Facebook has approved a new three-year, $150 million commitment to fund its global oversight board, commonly called Facebook’s “Supreme Court,” which acts as a supposedly independent body that reviews the company’s actions and policies.
Axios reports that Facebook (now known as Meta) announced a new three-year, $150 million commitment to fund its global content watchdog, which is designed to act as a ostensibly independent review board. analyzing company decisions and policies.
The board was created to help the company make tough calls about content moderation, but many have questioned how much power the board has in the past when Facebook seemed reluctant to defer to the board on decisions.
In May, Facebook withdrew its request for policy guidance from the board over its decision to moderate content related to Russia’s war in Ukraine, which the board called “disappointing.” In other cases, however, Facebook has listened to the board’s suggestions.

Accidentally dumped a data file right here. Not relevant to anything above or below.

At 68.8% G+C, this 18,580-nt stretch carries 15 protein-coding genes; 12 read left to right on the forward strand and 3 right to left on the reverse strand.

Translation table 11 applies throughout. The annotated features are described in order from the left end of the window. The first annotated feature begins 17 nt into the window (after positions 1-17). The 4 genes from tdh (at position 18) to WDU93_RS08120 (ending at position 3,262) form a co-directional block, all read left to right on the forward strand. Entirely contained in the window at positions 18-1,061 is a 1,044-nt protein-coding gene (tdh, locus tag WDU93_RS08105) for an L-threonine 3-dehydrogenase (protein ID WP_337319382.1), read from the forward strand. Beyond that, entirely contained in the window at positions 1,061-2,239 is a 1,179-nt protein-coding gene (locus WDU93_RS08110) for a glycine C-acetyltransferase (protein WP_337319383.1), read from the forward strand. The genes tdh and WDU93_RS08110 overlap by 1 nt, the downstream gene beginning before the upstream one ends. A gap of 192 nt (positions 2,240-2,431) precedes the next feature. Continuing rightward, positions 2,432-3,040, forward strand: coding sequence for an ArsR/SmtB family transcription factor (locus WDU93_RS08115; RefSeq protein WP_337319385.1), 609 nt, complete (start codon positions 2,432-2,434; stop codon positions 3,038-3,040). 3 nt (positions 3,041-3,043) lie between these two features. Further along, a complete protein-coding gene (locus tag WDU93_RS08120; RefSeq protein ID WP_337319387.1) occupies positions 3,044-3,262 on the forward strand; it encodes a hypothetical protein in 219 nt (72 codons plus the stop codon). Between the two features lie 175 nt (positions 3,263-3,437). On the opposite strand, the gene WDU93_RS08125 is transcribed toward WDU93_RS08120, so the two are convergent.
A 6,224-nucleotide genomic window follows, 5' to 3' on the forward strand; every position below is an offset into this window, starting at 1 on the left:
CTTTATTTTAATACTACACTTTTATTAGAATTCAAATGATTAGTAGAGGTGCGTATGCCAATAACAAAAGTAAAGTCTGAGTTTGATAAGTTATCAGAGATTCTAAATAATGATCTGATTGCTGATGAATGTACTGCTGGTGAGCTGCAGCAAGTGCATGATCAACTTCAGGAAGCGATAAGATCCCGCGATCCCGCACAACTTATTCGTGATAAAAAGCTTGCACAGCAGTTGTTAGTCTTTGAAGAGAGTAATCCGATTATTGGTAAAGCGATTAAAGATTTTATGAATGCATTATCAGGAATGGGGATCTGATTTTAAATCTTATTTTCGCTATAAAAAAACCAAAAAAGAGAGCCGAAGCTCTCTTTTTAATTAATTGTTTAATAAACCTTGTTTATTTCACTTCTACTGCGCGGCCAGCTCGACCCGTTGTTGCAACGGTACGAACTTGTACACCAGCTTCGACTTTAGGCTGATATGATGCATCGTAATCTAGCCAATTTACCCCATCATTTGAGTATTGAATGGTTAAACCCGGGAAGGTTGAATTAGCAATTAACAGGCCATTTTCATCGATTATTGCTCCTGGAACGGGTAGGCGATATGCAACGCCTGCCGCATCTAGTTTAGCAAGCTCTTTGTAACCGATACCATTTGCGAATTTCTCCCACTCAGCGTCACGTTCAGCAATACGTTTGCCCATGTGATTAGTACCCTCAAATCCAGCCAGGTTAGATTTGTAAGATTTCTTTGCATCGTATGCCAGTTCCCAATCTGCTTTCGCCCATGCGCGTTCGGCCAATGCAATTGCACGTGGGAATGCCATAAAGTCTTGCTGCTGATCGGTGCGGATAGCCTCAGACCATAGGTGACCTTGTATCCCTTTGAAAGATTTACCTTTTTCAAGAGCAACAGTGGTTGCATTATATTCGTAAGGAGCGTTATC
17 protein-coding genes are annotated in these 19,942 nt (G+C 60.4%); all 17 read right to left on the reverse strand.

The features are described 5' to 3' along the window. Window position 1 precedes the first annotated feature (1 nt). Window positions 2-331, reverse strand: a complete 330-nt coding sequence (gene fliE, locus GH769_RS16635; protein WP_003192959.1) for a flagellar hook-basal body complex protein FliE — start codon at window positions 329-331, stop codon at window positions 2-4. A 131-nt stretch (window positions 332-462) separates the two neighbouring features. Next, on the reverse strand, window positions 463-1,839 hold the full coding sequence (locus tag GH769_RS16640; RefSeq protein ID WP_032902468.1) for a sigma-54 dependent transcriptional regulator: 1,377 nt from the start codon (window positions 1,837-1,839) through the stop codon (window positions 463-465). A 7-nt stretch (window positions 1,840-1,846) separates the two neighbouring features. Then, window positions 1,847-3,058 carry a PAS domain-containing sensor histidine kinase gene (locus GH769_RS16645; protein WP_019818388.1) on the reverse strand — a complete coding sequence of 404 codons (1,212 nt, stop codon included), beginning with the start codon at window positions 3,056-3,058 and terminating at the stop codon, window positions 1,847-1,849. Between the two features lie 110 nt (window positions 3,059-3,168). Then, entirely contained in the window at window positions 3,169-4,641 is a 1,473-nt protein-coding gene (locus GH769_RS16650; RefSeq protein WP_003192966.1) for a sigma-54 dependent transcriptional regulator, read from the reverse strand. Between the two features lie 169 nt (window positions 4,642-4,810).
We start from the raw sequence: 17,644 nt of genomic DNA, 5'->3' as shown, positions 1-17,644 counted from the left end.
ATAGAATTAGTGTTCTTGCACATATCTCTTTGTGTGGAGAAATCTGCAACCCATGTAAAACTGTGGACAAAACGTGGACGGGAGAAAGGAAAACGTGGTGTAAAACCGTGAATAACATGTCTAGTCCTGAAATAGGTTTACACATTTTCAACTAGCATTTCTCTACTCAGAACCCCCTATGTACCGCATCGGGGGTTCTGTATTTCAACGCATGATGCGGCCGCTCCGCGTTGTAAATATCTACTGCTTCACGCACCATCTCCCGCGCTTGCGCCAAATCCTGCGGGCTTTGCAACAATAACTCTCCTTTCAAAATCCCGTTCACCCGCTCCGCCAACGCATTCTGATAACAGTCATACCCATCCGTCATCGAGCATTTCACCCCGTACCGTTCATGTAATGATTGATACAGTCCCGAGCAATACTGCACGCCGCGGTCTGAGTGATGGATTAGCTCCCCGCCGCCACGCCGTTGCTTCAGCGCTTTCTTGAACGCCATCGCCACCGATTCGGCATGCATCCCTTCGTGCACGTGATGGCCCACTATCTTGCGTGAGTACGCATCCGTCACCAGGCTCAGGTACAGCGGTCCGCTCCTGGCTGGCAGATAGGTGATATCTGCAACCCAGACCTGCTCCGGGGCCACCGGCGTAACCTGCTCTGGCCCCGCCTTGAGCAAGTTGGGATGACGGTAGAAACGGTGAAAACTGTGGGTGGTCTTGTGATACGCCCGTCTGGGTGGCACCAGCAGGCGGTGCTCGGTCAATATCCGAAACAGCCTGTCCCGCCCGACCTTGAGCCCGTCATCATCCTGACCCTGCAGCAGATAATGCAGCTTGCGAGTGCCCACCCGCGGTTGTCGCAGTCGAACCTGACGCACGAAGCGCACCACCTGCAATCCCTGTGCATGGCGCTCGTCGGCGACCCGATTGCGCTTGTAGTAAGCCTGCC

The board’s decisions are not binding, and Facebook is not required to follow their recommendations, but is required to respond to the board. In the past, the company has agreed to implement changes based on the board’s suggestions.
The Oversight Board was created in 2020 and was the first social media moderation board of its kind. The board received its first round of $130 million in funding from Facebook. That money was transferred to a Supervisory Board Trust that allows the board to operate as a separate entity from Facebook, hoping to remove any conflicts of interest.
The board began hearing complaints from users in 2020 and has in the past persuaded Facebook to reverse policy decisions. Facebook referred its decision to suspend former President Trump to the Oversight Board in January 2021. The board chose to uphold Facebook’s decision, but told the social media company to reconsider the “indefinite” nature of the ban.
In response, Facebook said former President Trump’s ban would last for two years and unveiled new policies for handling speech by prominent politicians.
Read more on Axios here.
Lucas Nolan is a reporter for Sageznews News covering issues of free speech and internet censorship. Follow him on Twitter @LucasNolan